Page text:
A trio of sail-powered autonomous vessels are underway in the Bering Sea to conduct a two-month survey of pollock, aimed to fill NMFS data gaps with the forced covid-19 cancellation of standard surveys by crewed science vessels.

The saildrones launched from Alameda, Calif., in late May and cruised under sail for 40 days at around 2 knots over almost 2,700 miles – roughly the transcontinental distance between Miami and Seattle, according to NMFS officials.

The robotic boats – equipped with the same acoustic technology used on research vessels to estimate pollock abundance – arrived at Unimak Pass in the Aleutian Islands at the end of June.

“At this point the saildrones separated,” according to a July 15 updated issued by NMFS. “Each saildrone will cover a third of the 600-nautical-mile-wide survey area, which is bordered by Alaska’s Aleutian Islands to the south and the edge of the Bering Sea shelf to the west.”

The saildrones will steer through a series of north-south transects moving from east to west, on a mission plan designed to mimic a typical ship survey as closely as possible.

Each vehicle carries a Simrad EK80 high-precision split-beam echosounder to map fish abundance.

This survey builds on work instrumenting saildrones with the sonar technology used in fisheries surveys that began in 2015 involving NMFS’ Alaska Fisheries Science Center, NOAA Research’s Pacific Marine Environmental Laboratory, Kongsberg maritime, and Saildrone, Inc.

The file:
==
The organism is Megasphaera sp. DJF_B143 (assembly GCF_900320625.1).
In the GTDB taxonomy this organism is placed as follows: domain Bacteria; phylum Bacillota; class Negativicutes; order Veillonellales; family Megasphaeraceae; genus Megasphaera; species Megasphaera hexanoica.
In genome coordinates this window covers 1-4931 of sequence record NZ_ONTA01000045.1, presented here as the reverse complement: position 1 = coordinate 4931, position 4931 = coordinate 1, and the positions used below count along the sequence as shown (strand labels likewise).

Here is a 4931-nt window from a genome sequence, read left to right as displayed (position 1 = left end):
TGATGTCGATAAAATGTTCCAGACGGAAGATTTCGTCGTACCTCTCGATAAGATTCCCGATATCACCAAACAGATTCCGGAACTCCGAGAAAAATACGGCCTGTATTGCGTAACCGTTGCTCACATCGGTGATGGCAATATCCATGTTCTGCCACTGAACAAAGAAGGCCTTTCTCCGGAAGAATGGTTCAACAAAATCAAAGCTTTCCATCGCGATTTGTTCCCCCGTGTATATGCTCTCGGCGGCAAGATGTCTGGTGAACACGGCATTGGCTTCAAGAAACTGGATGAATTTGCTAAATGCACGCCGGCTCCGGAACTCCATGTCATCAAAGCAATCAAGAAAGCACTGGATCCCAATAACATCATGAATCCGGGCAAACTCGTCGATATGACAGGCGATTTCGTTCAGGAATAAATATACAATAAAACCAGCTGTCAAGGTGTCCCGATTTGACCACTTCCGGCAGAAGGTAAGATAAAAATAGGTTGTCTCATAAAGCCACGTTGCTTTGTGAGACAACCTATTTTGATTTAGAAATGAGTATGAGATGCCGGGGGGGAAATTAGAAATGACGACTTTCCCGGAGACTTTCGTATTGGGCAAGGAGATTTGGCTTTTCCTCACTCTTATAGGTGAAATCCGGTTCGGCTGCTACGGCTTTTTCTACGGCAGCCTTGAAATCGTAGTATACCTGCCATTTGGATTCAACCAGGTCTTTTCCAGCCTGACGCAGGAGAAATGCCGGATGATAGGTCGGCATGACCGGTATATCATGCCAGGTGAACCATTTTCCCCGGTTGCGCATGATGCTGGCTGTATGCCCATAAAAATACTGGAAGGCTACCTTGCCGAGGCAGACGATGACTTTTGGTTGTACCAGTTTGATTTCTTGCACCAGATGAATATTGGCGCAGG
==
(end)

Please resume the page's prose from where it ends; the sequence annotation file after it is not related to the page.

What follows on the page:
Saildrones underway off the California coast. Saildrone Inc. photo.

“In previous studies in Alaska, scientists and engineers developed and refined the technologies now being used,” according to the agency. “The systems they designed together through this exciting public-private partnership are capable of collecting comparable acoustic data to those from NOAA research vessels.”

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Associate Editor Kirk Moore was a reporter for the Asbury Park Press for more than 30 years and a 25-year field editor for National Fisherman before joining our Commercial Marine editorial staff in 2015. He wrote several award-winning stories on marine, environmental, coastal and military issues that helped drive federal and state government policy changes. Moore was awarded the Online News Association 2011 Knight Award for Public Service for the “Barnegat Bay Under Stress,” 2010 series that led to the New Jersey state government’s restoration plan. He lives in West Creek, N.J.

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